Parlour Flames is Bonehead’s (yes, Bonehead’s) new band, and his first outing since he left Oasis in 1999. His partner in crime is Manchester poet and musician Vinny Peculiar. Now, chances are that some will not be expecting much new ground to be broken on Bonehead’s latest project, and they’d be right.
If Oasis were (sometimes harshly, sometimes fairly) accused of being lumpen Beatles copyists, then this is The Rutles for Manchester’s Britpop generation, only with noticeably less wit, charm or sophistication. Opener and lead single Manchester Rain almost creates a cliché pile-up; lyrically, the whole album would fail a GCSE poetry exam (“I’ve slept with 3,000 women/I have a very understanding wife” boasts Peculiar on I’m In A Band), while, musically, there are Bonehead’s attempts to relive the past. Jump The Brook, Ruth is an attempt at recapturing Oasis’ Columbia, while Get In The Van seems to aim more for Verve’s A Man Called Sun, but fails. There’s even a song called Pop Music, Football And Girls.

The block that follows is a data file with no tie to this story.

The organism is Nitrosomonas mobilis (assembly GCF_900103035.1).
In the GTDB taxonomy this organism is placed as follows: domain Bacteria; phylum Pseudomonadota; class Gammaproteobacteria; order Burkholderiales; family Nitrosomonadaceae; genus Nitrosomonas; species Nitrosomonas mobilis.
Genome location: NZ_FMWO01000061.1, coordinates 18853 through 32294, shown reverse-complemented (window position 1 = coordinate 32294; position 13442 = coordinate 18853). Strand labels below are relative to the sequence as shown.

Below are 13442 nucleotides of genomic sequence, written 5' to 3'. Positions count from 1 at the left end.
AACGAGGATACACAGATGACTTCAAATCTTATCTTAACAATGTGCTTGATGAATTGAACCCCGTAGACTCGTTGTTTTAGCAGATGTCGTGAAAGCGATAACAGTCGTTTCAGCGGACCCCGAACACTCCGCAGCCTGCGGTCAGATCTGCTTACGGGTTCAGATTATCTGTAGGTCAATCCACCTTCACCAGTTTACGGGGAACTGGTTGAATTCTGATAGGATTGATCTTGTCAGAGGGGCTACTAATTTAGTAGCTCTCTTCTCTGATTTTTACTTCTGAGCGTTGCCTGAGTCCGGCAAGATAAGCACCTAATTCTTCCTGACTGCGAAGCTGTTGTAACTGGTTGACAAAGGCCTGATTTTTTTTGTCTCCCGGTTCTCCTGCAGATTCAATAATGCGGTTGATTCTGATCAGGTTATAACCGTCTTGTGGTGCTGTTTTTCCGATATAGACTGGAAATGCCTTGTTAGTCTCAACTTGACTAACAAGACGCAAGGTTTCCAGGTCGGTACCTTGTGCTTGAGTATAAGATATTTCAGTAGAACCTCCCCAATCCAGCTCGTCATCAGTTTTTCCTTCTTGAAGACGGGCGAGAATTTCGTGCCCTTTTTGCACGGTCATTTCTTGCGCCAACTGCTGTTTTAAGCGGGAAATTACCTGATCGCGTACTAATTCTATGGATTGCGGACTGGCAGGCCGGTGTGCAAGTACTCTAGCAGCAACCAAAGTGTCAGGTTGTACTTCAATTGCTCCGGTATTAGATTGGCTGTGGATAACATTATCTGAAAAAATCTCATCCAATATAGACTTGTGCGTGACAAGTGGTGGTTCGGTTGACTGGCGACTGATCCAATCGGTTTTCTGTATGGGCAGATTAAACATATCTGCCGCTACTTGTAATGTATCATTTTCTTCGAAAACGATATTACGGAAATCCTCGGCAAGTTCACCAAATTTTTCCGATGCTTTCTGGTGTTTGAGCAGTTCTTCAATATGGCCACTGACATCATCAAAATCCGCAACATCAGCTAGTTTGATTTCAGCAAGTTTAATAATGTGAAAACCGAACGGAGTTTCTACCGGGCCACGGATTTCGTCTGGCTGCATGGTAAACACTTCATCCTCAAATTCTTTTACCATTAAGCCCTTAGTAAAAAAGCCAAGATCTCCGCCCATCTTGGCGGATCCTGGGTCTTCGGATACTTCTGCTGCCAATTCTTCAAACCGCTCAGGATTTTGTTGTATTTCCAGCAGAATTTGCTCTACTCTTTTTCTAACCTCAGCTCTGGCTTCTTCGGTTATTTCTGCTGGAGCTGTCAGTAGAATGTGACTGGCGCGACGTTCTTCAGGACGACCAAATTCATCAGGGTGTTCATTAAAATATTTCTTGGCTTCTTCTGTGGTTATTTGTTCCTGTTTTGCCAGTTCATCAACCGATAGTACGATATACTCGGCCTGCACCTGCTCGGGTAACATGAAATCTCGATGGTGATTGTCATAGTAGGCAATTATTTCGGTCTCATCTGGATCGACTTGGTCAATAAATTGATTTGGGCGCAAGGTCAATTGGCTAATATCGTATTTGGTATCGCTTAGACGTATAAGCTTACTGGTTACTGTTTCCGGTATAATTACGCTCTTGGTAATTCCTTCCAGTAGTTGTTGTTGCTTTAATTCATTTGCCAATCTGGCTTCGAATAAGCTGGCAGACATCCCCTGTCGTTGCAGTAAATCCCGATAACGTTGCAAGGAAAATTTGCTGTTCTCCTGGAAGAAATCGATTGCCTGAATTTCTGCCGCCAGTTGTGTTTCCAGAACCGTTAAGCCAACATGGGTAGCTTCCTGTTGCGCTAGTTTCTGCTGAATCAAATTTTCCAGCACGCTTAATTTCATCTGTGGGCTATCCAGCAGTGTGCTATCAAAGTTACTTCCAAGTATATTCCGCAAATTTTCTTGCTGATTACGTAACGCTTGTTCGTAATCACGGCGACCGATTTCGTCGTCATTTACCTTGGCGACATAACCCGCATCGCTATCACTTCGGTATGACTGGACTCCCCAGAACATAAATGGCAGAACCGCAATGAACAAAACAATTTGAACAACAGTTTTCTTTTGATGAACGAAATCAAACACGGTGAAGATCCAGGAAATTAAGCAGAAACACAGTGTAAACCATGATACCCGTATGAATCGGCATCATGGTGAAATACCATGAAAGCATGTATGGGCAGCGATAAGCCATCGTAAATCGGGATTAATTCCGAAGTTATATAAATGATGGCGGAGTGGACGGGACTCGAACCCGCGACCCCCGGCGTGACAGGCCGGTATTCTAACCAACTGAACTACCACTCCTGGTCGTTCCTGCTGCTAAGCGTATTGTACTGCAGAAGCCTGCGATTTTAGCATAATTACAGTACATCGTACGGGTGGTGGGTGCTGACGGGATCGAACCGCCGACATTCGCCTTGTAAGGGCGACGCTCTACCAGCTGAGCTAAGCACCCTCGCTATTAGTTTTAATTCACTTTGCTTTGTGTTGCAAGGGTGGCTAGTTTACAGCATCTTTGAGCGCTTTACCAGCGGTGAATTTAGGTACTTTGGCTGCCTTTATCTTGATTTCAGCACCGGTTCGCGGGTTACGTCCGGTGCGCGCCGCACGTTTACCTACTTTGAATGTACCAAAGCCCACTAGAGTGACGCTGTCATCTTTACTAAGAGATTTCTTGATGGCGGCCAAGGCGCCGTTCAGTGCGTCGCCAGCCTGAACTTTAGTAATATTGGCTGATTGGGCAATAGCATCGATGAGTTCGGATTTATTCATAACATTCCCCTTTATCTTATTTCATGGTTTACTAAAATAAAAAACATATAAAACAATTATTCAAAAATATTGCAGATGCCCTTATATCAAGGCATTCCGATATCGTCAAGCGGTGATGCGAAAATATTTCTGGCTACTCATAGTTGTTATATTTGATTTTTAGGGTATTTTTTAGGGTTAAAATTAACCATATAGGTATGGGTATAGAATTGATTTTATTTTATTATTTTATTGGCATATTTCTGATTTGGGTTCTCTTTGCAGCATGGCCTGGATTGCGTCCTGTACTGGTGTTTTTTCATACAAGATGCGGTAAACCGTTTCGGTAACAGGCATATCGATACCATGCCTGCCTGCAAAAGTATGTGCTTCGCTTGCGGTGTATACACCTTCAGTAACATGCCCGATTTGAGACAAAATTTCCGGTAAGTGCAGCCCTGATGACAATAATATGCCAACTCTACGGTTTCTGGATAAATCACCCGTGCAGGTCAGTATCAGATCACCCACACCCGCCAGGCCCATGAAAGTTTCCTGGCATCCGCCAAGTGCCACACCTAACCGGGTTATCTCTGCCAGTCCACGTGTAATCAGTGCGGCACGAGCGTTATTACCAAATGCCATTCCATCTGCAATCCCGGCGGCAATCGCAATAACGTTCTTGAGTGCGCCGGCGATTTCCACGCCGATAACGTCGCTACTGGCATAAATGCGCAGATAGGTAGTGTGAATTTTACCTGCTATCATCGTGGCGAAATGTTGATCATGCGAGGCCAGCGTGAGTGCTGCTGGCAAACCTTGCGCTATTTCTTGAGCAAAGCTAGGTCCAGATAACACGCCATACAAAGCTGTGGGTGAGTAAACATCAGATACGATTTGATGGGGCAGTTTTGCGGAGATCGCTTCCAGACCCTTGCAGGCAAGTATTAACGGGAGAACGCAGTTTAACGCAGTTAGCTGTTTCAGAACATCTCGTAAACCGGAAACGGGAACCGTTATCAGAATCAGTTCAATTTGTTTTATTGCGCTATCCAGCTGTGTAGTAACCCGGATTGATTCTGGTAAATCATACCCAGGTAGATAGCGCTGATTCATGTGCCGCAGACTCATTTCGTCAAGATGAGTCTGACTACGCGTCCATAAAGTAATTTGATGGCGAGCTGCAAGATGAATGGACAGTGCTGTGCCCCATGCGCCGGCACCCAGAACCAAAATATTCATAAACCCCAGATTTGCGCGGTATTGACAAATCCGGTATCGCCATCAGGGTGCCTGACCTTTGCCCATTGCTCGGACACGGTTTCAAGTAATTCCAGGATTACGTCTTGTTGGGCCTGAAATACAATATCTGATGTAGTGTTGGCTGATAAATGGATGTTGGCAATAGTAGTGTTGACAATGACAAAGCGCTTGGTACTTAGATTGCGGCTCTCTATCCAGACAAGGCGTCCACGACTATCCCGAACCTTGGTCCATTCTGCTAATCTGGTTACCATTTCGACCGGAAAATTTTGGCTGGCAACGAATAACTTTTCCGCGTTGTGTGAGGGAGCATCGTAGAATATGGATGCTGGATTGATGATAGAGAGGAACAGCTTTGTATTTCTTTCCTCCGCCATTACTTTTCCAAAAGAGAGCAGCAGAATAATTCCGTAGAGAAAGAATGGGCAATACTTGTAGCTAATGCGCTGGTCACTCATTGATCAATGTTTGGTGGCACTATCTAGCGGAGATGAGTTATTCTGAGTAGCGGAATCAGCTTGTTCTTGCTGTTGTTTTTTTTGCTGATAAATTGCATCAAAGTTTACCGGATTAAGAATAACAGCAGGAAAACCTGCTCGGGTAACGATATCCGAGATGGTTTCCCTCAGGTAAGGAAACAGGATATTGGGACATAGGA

At best, for anyone who, like Bonehead, exists in some sort of bubble where it’s Rochdale in 1996 every day, this will do pretty much what’s expected. For the rest of the world: move on, there’s nothing to see here.